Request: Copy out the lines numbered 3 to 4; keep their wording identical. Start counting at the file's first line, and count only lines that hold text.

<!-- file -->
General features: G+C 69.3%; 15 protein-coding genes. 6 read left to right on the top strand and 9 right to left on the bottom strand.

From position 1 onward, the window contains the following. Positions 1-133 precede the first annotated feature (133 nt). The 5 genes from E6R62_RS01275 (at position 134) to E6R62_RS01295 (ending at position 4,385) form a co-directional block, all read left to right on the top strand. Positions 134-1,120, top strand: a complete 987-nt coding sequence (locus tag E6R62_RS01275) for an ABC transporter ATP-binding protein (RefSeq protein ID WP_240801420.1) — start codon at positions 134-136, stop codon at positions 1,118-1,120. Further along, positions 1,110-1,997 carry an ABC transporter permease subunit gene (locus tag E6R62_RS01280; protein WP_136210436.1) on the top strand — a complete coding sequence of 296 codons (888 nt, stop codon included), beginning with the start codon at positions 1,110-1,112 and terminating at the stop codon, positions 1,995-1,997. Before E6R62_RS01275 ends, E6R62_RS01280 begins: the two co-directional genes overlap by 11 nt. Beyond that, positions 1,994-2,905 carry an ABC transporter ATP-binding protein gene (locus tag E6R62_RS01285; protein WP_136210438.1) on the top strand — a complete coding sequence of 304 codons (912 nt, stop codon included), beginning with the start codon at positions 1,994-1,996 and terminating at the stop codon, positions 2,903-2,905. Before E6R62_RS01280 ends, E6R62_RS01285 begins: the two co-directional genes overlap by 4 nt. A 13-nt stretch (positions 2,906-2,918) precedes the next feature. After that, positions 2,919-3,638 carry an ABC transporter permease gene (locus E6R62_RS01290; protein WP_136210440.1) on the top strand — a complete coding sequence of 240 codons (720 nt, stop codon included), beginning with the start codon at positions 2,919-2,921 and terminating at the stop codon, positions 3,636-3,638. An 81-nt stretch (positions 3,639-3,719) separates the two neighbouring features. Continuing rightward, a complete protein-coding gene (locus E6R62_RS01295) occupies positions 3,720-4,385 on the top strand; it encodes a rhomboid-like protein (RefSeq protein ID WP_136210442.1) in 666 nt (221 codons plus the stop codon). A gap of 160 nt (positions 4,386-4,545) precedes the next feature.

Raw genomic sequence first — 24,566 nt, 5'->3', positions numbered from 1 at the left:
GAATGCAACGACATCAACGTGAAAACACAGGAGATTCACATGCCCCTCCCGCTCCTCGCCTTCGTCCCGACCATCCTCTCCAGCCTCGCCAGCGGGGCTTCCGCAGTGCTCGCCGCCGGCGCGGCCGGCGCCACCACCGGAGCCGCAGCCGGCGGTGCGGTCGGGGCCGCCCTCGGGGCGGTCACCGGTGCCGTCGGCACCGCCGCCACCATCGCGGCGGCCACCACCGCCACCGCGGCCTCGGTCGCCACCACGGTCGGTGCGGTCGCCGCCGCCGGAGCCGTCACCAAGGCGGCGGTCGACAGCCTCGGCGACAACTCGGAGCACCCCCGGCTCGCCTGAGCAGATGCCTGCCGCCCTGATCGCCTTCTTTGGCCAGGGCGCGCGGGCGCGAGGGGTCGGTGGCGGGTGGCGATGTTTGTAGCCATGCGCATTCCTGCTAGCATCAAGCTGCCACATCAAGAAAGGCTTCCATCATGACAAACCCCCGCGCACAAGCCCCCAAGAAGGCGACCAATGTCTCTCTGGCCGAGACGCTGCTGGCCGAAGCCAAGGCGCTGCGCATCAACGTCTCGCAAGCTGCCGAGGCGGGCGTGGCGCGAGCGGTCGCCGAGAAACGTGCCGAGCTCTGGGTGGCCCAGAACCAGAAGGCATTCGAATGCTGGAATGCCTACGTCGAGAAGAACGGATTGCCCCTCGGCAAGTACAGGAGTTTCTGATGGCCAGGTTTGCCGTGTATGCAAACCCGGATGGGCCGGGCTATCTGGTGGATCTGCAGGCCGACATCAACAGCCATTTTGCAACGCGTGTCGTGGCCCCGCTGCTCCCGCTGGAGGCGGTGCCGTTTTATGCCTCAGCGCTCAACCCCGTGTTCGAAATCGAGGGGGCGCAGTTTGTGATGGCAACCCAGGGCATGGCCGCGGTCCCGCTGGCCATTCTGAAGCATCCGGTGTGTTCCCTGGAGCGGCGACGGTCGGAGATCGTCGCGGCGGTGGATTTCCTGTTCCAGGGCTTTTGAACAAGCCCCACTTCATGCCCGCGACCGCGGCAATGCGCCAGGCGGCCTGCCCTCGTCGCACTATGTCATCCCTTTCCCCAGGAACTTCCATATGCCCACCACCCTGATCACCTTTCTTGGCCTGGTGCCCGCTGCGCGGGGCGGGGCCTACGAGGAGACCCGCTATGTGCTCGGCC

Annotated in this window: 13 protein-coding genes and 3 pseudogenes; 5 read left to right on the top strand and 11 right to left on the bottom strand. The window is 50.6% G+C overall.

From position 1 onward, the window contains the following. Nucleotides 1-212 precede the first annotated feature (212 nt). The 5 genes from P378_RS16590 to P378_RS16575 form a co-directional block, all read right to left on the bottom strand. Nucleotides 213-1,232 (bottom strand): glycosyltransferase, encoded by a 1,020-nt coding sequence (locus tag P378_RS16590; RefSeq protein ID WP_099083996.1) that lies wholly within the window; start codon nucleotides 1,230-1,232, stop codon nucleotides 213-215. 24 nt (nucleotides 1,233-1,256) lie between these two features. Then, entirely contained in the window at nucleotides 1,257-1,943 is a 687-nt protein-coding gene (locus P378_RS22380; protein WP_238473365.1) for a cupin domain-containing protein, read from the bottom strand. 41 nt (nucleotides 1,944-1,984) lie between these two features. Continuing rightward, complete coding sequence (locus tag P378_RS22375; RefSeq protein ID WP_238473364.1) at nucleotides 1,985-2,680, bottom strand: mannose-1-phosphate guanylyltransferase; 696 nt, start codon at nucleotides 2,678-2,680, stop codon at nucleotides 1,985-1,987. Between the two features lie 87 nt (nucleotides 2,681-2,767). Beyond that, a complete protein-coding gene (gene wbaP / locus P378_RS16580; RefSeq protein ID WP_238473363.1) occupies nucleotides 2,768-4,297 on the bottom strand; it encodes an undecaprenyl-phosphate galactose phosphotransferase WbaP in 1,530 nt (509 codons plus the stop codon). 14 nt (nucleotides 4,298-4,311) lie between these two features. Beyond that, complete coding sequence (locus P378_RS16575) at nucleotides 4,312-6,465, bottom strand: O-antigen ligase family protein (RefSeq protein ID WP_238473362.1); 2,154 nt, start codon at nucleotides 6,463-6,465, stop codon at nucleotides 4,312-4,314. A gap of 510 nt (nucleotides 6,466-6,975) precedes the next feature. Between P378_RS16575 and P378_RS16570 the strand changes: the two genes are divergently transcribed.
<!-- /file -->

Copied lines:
Raw genomic sequence first — 24,566 nt, 5'->3', positions numbered from 1 at the left:
GAATGCAACGACATCAACGTGAAAACACAGGAGATTCACATGCCCCTCCCGCTCCTCGCCTTCGTCCCGACCATCCTCTCCAGCCTCGCCAGCGGGGCTTCCGCAGTGCTCGCCGCCGGCGCGGCCGGCGCCACCACCGGAGCCGCAGCCGGCGGTGCGGTCGGGGCCGCCCTCGGGGCGGTCACCGGTGCCGTCGGCACCGCCGCCACCATCGCGGCGGCCACCACCGCCACCGCGGCCTCGGTCGCCACCACGGTCGGTGCGGTCGCCGCCGCCGGAGCCGTCACCAAGGCGGCGGTCGACAGCCTCGGCGACAACTCGGAGCACCCCCGGCTCGCCTGAGCAGATGCCTGCCGCCCTGATCGCCTTCTTTGGCCAGGGCGCGCGGGCGCGAGGGGTCGGTGGCGGGTGGCGATGTTTGTAGCCATGCGCATTCCTGCTAGCATCAAGCTGCCACATCAAGAAAGGCTTCCATCATGACAAACCCCCGCGCACAAGCCCCCAAGAAGGCGACCAATGTCTCTCTGGCCGAGACGCTGCTGGCCGAAGCCAAGGCGCTGCGCATCAACGTCTCGCAAGCTGCCGAGGCGGGCGTGGCGCGAGCGGTCGCCGAGAAACGTGCCGAGCTCTGGGTGGCCCAGAACCAGAAGGCATTCGAATGCTGGAATGCCTACGTCGAGAAGAACGGATTGCCCCTCGGCAAGTACAGGAGTTTCTGATGGCCAGGTTTGCCGTGTATGCAAACCCGGATGGGCCGGGCTATCTGGTGGATCTGCAGGCCGACATCAACAGCCATTTTGCAACGCGTGTCGTGGCCCCGCTGCTCCCGCTGGAGGCGGTGCCGTTTTATGCCTCAGCGCTCAACCCCGTGTTCGAAATCGAGGGGGCGCAGTTTGTGATGGCAACCCAGGGCATGGCCGCGGTCCCGCTGGCCATTCTGAAGCATCCGGTGTGTTCCCTGGAGCGGCGACGGTCGGAGATCGTCGCGGCGGTGGATTTCCTGTTCCAGGGCTTTTGAACAAGCCCCACTTCATGCCCGCGACCGCGGCAATGCGCCAGGCGGCCTGCCCTCGTCGCACTATGTCATCCCTTTCCCCAGGAACTTCCATATGCCCACCACCCTGATCACCTTTCTTGGCCTGGTGCCCGCTGCGCGGGGCGGGGCCTACGAGGAGACCCGCTATGTGCTCGGCC